Student theatre has a reputation for being experimental, and from the offset ENRON sounded like it was sure to be an oddball. It is a drama about a corporate scandal: that can work. After all, The Big Short did pretty well for itself. But then you spot the velociraptors, and begin to wonder what you’ve gotten yourself in for. As it turns out, ENRON was a polished masterpiece of student theatre that I would happily watch again.
Many members of the audience might already know the story of Enron, the Texan energy giant which went bust in 2001. It was a kingpin in the free market during the 1990s, but in the new millennium it crashed, as the company had been propping itself up with wilful accounting fraud. Even if you aren’t familiar with the original scandal, the story hits home for anybody who was affected by the 2008 financial crash: that is, anybody old enough to buy a ticket.
The play presents a central cast of four characters surrounded by a lively, multi-role chorus. Jeffrey Skilling (James Murphy) is the ambitious CEO of Enron, Andy Fastow (Alex Rugman) his brilliant but unquestioning chief financial officer. Claudia Roe (Abby McCann) is the corporate foil to Skilling’s speculative investments, and Ken Lay (Jonny Wiles) the owner who prefers playing golf with future presidents to investigating his company’s accounts.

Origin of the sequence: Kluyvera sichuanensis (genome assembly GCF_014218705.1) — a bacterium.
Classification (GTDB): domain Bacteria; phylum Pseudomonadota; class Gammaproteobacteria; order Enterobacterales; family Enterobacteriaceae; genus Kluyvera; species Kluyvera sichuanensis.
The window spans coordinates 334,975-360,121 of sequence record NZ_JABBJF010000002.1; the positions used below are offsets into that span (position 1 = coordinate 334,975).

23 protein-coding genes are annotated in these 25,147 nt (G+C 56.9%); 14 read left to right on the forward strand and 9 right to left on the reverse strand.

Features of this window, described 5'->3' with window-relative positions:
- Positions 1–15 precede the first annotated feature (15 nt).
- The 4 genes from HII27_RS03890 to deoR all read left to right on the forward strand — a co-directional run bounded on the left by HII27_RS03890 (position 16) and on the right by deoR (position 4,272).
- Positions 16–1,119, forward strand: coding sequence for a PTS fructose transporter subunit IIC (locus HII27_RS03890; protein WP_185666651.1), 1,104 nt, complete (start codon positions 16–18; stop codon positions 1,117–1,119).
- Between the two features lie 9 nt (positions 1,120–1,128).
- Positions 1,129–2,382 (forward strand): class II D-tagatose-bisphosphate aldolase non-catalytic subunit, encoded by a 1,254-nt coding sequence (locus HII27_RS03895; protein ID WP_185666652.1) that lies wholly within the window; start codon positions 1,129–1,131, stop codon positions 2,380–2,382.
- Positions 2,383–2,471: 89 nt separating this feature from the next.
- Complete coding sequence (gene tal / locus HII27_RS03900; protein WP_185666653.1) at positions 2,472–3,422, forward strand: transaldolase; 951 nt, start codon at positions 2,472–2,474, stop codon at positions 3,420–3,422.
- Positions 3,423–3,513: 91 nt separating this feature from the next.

Each actor was superb. Although all of the central cast seemed at first to be merely stereotypes, as the play progressed they grew in depth, even developing contradictions, which were portrayed persuasively and compellingly. Rugman deserves particular praise for his presentation of the man behind the plan: Fastow, a geek who “isn’t a people person”, orchestrates the fraud behind the company’s billion-dollar profits. Rugman encourages us to write this employee off at first, and later to realise our mistake.
The stand-out performance of the show, however, was the chorus. They took on multiple roles as lawyers, traders, reporters, security guards, accountants, and children, yet brought energy to each and every one of them. Emma Howlett’s direction gave them complex sequences of choreography and physical theatre, lines to deliver while running, and so many props, yet they coped brilliantly and brought pace to every part of the production.
Recognition is also deserved by Bethan Chilmers’ stage team for dealing with such a large collection of single-use props – they gave the production a professional aesthetic and made every sequence striking. ENRON is no War Horse, but the raptor puppetry was impressive, as were the puppets themselves.
I’m sure that many people will look at the subject matter and decide that ENRON isn’t worth it. I declare that they are wrong. I know more about economics now than I thought I could learn in an evening, and I laughed while I was learning it. Lucy Prebble’s script is excellent, but it has been superbly brought to the Oxford stage by Emma Howlett’s fantastic team. There is no aspect of the production that I can fault, from acting to costume, lighting to graphics. Find the time to see it – you won’t regret it.